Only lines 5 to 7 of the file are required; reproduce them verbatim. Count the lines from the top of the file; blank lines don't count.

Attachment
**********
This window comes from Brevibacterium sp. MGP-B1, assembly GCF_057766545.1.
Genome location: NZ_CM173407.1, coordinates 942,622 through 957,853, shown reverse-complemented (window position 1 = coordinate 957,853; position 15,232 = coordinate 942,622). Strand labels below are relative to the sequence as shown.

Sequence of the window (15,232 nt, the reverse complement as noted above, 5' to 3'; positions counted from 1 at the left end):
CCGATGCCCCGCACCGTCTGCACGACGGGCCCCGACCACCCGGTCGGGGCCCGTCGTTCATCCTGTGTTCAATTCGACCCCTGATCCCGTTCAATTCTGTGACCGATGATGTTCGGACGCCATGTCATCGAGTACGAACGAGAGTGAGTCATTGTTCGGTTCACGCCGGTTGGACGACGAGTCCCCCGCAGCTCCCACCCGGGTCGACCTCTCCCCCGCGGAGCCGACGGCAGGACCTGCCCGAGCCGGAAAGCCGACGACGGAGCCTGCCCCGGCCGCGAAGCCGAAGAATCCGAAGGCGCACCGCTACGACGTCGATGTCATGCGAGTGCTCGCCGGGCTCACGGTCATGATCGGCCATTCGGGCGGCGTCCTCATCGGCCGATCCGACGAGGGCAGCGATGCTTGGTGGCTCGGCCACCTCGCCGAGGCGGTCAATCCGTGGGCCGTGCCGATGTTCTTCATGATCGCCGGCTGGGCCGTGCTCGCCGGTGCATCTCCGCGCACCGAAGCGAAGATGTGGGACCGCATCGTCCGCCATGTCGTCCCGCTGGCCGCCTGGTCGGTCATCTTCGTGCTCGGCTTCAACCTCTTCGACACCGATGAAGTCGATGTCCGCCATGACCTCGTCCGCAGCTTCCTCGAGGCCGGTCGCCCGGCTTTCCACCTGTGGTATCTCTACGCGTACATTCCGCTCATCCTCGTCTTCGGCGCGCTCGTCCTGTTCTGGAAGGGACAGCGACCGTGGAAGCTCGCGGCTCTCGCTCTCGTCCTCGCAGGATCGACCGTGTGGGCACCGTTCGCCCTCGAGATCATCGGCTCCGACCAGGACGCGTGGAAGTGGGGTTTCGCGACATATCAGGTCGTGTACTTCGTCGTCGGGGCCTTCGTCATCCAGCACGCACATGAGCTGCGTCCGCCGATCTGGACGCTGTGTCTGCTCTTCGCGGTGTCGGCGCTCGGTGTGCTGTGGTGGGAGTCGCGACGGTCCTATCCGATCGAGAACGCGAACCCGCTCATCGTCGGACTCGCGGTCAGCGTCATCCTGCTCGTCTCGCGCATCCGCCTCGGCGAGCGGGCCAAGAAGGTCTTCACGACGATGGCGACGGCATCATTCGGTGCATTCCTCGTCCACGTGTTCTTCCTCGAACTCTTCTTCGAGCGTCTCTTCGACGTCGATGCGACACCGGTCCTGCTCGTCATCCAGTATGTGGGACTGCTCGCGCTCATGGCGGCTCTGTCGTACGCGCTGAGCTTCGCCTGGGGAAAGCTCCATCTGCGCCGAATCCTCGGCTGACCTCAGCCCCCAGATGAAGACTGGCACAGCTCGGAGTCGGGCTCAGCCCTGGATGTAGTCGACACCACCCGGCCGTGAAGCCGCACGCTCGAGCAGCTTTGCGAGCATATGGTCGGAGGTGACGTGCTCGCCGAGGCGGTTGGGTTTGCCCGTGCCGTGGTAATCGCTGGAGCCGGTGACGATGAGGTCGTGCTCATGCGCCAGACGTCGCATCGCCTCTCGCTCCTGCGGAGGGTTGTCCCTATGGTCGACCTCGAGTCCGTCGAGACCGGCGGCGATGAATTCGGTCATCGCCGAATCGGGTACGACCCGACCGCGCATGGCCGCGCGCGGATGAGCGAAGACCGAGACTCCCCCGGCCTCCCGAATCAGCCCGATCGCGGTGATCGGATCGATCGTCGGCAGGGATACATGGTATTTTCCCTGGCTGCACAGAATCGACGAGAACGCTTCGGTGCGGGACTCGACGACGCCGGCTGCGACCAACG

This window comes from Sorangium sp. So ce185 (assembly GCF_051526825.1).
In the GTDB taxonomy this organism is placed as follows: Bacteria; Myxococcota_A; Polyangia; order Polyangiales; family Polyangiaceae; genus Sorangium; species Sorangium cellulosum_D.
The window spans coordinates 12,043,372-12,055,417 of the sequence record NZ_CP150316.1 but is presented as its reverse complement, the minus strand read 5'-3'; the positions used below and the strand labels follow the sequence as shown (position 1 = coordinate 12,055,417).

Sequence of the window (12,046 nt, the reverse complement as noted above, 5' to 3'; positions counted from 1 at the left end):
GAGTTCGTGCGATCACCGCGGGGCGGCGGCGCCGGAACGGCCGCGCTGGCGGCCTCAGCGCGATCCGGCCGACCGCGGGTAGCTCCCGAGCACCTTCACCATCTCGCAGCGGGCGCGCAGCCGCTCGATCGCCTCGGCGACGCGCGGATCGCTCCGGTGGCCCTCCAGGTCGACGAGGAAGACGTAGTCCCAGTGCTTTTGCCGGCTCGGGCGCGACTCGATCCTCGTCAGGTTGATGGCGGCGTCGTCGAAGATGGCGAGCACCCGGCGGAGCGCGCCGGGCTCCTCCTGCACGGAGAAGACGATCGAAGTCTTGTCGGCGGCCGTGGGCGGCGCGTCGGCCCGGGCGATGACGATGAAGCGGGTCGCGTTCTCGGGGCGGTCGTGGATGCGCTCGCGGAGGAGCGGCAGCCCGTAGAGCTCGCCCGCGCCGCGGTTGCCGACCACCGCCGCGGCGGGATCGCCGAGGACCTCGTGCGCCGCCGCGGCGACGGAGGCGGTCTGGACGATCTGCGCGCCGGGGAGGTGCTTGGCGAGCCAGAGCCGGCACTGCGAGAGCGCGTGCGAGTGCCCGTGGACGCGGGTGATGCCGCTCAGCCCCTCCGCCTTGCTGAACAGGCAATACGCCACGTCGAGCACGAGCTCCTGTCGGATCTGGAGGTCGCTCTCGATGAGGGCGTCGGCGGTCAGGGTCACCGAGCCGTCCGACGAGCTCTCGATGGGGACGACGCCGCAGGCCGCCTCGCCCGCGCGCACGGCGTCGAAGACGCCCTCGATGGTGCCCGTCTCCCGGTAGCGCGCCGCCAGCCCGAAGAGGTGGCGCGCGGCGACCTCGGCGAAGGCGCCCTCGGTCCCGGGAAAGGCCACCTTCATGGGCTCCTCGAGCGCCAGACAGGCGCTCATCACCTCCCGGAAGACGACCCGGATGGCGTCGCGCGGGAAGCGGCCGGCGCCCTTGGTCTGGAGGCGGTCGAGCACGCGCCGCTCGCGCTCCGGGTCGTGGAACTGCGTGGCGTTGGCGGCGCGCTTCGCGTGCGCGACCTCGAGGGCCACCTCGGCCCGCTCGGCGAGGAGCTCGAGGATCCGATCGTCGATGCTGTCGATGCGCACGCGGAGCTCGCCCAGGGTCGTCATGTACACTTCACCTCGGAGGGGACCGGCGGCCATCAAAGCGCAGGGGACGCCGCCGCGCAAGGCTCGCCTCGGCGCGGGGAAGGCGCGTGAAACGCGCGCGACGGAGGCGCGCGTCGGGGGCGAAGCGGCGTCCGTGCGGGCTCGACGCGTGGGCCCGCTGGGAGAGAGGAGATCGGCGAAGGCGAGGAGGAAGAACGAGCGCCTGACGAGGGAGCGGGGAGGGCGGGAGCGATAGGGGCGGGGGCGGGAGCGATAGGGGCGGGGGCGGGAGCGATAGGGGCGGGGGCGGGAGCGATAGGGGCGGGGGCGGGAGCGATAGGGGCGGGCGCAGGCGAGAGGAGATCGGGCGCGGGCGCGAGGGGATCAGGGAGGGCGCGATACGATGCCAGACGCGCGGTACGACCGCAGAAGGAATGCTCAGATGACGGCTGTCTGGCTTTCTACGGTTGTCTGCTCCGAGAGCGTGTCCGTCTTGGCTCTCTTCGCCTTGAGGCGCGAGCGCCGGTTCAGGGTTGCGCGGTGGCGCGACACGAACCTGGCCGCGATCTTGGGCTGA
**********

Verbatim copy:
This window comes from Sorangium sp. So ce185 (assembly GCF_051526825.1).
In the GTDB taxonomy this organism is placed as follows: Bacteria; Myxococcota_A; Polyangia; order Polyangiales; family Polyangiaceae; genus Sorangium; species Sorangium cellulosum_D.
The window spans coordinates 12,043,372-12,055,417 of the sequence record NZ_CP150316.1 but is presented as its reverse complement, the minus strand read 5'-3'; the positions used below and the strand labels follow the sequence as shown (position 1 = coordinate 12,055,417).